March 17, 2015 Last Updated 10:47 am

Google Play app store adding humans to the equation in effort to clean up the mess

But adding staff to review apps, as Apple’s Newsstand shows, is no substitute for good store design, a powerful search mechanism, and a commitment to treat publishers as a partner

The big difference between Apple’s App Store review team, and Google’s has always been, well, that one has blood flowing through its veins, the other ones and zeros. But that is changing as Google announced that it had added “a team of experts” to make its Google Play app store experience better for consumers (and developers).

“Several months ago, we began reviewing apps before they are published on Google Play to better protect the community and improve the app catalog. This new process involves a team of experts who are responsible for identifying violations of our developer policies earlier in the app lifecycle,” Eunice Kim, Product Manager for Google Play said on the Android Developer Blog. “We value the rapid innovation and iteration that is unique to Google Play, and will continue to help developers get their products to market within a matter of hours after submission, rather than days or weeks. In fact, there has been no noticeable change for developers during the rollout.”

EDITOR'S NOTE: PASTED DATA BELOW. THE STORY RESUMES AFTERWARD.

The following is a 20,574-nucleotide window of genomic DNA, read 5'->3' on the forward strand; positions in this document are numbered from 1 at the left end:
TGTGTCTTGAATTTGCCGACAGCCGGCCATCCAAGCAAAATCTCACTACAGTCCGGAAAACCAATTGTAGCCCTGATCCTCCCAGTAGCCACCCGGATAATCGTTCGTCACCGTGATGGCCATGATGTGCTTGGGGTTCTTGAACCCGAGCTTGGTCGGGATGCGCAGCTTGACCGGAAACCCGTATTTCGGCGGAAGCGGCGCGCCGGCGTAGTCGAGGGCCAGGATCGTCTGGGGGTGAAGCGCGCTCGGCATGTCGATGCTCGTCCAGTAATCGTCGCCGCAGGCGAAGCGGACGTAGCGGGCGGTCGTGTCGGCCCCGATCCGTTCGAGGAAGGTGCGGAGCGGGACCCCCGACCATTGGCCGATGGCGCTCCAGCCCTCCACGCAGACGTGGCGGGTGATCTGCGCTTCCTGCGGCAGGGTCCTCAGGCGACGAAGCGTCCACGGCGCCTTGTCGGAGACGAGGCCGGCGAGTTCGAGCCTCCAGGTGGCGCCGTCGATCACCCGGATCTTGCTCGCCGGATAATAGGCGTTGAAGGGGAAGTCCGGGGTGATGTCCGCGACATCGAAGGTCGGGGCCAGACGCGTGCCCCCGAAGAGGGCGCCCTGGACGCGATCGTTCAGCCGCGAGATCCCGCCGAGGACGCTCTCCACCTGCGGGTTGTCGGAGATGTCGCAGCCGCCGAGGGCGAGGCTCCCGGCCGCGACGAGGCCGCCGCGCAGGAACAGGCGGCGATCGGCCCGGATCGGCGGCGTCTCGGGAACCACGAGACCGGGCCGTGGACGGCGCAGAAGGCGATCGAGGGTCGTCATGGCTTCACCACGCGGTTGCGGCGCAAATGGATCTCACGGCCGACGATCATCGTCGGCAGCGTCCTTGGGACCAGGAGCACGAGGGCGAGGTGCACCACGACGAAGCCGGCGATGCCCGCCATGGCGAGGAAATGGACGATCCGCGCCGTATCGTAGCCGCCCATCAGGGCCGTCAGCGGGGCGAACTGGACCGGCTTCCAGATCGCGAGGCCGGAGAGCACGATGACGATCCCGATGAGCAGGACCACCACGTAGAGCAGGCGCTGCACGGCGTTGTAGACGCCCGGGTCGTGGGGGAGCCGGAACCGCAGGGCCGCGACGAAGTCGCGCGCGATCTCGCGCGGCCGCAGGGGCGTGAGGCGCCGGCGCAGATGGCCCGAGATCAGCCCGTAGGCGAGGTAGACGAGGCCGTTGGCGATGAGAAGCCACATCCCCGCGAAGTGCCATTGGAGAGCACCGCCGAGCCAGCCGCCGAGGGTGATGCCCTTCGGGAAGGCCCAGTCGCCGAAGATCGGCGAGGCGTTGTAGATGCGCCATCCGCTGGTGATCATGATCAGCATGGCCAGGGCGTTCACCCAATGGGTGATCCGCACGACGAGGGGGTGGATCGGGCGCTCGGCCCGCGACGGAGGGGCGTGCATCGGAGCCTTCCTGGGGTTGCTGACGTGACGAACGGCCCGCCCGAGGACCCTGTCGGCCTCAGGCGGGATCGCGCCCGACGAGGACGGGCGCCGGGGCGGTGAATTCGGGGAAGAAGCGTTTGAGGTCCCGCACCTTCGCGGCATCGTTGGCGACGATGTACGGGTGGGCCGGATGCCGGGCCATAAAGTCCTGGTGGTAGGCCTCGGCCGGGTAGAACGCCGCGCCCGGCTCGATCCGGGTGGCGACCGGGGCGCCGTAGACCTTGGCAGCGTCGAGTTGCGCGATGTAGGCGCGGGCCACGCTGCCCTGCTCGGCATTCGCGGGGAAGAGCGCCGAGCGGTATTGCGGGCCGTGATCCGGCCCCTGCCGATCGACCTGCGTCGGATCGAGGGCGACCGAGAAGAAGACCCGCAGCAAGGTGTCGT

Although the WSJ called Google Play the “Wild-West version of Apple’s App Store” the reality is that it is not any worse than Apple’s store. While Apple maintains its front pages, behind that facade the App Store is a mess (especially the Newsstand which remains unmaintained 18 months after Apple gave up on it).

But developers have complained that with Google the problem has been a lack of feedback from the company as to why their apps have been rejected. “To assist in this effort and provide more transparency to developers, we’ve also rolled out improvements to the way we handle publishing status. Developers now have more insight into why apps are rejected or suspended, and they can easily fix and resubmit their apps for minor policy violations,” Kim said.


At the heart of the changes is a new ratings system.

“We know that people in different countries have different ideas about what content is appropriate for kids, teens and adults, so today’s announcement will help developers better label their apps for the right audience,” Kim said. “Consistent with industry best practices, this change will give developers an easy way to communicate familiar and locally relevant content ratings to their users and help improve app discovery and engagement by letting people choose content that is right for them.”

Sadly, nothing outlined today will really improve Google Play as an outlet for publishers. For newspaper and magazine publishers, Google Play has always been an easy platform to get into, but a hard one to get sales out of. This will no doubt continue, even as sales from Apple’s App Store, as reflected in the latest publisher’s statements, keep declining.

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